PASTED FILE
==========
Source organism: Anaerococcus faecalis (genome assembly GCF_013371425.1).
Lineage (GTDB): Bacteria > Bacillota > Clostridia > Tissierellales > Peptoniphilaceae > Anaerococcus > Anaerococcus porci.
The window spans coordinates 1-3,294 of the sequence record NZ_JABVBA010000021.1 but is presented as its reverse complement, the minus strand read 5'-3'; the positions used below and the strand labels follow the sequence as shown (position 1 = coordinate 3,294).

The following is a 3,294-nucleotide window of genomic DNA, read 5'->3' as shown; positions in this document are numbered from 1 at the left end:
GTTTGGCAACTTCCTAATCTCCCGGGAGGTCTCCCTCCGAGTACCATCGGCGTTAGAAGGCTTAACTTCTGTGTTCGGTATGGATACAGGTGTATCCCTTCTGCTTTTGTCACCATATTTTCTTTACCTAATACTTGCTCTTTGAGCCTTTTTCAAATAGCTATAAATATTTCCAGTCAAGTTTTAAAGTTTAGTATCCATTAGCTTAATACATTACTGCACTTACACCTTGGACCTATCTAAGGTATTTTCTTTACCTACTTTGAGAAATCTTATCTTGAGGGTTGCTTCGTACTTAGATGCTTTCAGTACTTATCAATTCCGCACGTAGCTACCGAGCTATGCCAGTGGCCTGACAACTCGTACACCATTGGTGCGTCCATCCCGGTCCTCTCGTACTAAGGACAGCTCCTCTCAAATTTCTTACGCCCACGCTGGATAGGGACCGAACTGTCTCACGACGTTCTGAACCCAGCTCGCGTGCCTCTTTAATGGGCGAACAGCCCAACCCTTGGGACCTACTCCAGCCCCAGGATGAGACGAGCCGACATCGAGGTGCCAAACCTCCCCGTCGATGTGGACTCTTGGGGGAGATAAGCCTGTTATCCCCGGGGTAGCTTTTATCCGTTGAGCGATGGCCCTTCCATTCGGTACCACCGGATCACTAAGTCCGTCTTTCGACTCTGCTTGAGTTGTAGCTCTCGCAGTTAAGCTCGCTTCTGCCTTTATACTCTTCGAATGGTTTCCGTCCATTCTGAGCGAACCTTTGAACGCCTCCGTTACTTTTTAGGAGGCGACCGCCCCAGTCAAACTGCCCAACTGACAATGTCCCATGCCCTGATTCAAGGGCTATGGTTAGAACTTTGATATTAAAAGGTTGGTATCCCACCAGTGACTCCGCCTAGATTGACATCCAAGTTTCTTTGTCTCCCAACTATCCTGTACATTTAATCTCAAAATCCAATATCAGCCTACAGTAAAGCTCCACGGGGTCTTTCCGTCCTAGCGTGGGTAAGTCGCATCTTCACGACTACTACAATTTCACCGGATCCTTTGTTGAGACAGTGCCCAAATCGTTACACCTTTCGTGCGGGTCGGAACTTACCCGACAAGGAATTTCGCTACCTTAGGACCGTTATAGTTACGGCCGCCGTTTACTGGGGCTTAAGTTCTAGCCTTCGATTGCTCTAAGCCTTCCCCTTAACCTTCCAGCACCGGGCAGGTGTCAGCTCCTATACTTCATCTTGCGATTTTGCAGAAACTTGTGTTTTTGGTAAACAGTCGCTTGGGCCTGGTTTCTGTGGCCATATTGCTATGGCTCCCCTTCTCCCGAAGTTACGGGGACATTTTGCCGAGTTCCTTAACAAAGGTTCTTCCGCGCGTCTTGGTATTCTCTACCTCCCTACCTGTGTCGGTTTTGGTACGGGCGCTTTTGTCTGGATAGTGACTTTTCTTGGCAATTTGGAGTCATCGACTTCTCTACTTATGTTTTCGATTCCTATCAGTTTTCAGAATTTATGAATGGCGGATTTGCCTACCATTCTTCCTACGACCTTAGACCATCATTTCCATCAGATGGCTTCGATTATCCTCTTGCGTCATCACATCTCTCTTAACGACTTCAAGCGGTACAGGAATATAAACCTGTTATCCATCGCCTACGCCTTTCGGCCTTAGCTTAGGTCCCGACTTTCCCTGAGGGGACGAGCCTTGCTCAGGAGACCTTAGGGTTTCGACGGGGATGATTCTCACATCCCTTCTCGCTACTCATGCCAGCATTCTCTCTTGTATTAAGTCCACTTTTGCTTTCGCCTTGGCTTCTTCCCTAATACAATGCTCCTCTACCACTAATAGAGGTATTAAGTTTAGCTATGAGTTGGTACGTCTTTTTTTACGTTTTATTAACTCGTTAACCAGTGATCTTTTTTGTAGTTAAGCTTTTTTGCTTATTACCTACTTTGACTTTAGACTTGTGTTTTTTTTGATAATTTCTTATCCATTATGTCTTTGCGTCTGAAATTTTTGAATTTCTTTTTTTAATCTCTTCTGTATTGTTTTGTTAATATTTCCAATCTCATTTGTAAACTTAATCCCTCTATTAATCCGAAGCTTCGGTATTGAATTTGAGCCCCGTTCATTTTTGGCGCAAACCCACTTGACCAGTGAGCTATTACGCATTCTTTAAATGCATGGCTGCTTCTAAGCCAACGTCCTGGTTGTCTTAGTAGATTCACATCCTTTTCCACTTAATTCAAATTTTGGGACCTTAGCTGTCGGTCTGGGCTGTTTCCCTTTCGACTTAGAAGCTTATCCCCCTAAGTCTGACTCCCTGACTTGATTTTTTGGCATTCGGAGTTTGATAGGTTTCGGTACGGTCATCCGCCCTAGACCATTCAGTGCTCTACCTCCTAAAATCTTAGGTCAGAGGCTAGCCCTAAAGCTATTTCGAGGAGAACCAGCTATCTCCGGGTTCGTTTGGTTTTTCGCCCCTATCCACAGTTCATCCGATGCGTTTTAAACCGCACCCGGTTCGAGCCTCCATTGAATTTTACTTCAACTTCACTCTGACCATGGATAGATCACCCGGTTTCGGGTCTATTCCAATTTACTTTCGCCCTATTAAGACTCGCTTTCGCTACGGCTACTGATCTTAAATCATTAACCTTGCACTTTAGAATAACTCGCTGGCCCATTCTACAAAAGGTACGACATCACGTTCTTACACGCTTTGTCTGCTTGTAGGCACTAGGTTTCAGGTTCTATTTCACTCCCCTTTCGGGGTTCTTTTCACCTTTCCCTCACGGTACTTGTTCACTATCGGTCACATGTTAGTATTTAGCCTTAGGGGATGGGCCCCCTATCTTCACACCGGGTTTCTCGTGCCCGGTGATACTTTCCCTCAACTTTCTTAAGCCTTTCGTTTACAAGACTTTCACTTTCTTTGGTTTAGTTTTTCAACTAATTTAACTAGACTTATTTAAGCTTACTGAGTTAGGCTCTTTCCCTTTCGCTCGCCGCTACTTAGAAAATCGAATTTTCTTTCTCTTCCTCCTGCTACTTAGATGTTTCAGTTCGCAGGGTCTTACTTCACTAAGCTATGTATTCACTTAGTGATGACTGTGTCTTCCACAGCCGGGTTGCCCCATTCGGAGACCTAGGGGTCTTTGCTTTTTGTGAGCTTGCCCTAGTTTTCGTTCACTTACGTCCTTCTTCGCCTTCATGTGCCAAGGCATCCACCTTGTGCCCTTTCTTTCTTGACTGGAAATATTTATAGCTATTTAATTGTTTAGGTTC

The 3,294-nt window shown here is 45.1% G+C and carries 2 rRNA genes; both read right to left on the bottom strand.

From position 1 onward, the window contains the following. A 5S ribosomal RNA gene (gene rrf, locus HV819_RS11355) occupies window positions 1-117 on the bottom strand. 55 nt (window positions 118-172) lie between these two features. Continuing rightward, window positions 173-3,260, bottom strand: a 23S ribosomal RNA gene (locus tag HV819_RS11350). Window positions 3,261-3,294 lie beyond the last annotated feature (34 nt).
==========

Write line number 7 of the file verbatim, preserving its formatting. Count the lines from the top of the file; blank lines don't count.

From position 1 onward, the window contains the following. A 5S ribosomal RNA gene (gene rrf, locus HV819_RS11355) occupies window positions 1-117 on the bottom strand. 55 nt (window positions 118-172) lie between these two features. Continuing rightward, window positions 173-3,260, bottom strand: a 23S ribosomal RNA gene (locus tag HV819_RS11350). Window positions 3,261-3,294 lie beyond the last annotated feature (34 nt).